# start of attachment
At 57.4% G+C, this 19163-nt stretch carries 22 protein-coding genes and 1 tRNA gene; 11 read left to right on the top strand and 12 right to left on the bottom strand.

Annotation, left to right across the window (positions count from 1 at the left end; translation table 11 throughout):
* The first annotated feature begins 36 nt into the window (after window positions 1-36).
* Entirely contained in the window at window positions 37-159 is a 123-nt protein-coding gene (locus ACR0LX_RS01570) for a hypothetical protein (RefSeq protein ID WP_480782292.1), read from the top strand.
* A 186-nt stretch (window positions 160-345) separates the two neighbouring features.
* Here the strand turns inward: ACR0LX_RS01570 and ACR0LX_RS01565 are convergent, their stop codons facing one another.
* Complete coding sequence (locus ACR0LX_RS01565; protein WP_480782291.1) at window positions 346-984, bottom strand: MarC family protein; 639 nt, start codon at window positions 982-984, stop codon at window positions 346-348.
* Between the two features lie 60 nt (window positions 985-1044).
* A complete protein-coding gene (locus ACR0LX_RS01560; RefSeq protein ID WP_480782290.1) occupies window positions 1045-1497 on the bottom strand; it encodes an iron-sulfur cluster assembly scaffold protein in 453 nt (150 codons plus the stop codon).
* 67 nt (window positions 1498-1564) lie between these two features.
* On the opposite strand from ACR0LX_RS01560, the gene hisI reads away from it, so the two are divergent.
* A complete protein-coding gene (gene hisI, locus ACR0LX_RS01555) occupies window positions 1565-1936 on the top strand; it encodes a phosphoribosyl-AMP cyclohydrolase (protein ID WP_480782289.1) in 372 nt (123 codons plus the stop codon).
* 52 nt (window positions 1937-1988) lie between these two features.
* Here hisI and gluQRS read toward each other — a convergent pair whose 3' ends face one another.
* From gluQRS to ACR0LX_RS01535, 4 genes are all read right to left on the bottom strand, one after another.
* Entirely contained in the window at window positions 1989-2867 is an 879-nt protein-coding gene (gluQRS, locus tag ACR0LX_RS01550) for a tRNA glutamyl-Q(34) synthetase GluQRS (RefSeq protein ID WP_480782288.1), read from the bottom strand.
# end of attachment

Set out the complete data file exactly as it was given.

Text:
At 57.4% G+C, this 19163-nt stretch carries 22 protein-coding genes and 1 tRNA gene; 11 read left to right on the top strand and 12 right to left on the bottom strand.

Annotation, left to right across the window (positions count from 1 at the left end; translation table 11 throughout):
* The first annotated feature begins 36 nt into the window (after window positions 1-36).
* Entirely contained in the window at window positions 37-159 is a 123-nt protein-coding gene (locus ACR0LX_RS01570) for a hypothetical protein (RefSeq protein ID WP_480782292.1), read from the top strand.
* A 186-nt stretch (window positions 160-345) separates the two neighbouring features.
* Here the strand turns inward: ACR0LX_RS01570 and ACR0LX_RS01565 are convergent, their stop codons facing one another.
* Complete coding sequence (locus ACR0LX_RS01565; protein WP_480782291.1) at window positions 346-984, bottom strand: MarC family protein; 639 nt, start codon at window positions 982-984, stop codon at window positions 346-348.
* Between the two features lie 60 nt (window positions 985-1044).
* A complete protein-coding gene (locus ACR0LX_RS01560; RefSeq protein ID WP_480782290.1) occupies window positions 1045-1497 on the bottom strand; it encodes an iron-sulfur cluster assembly scaffold protein in 453 nt (150 codons plus the stop codon).
* 67 nt (window positions 1498-1564) lie between these two features.
* On the opposite strand from ACR0LX_RS01560, the gene hisI reads away from it, so the two are divergent.
* A complete protein-coding gene (gene hisI, locus ACR0LX_RS01555) occupies window positions 1565-1936 on the top strand; it encodes a phosphoribosyl-AMP cyclohydrolase (protein ID WP_480782289.1) in 372 nt (123 codons plus the stop codon).
* 52 nt (window positions 1937-1988) lie between these two features.
* Here hisI and gluQRS read toward each other — a convergent pair whose 3' ends face one another.
* From gluQRS to ACR0LX_RS01535, 4 genes are all read right to left on the bottom strand, one after another.
* Entirely contained in the window at window positions 1989-2867 is an 879-nt protein-coding gene (gluQRS, locus tag ACR0LX_RS01550) for a tRNA glutamyl-Q(34) synthetase GluQRS (RefSeq protein ID WP_480782288.1), read from the bottom strand.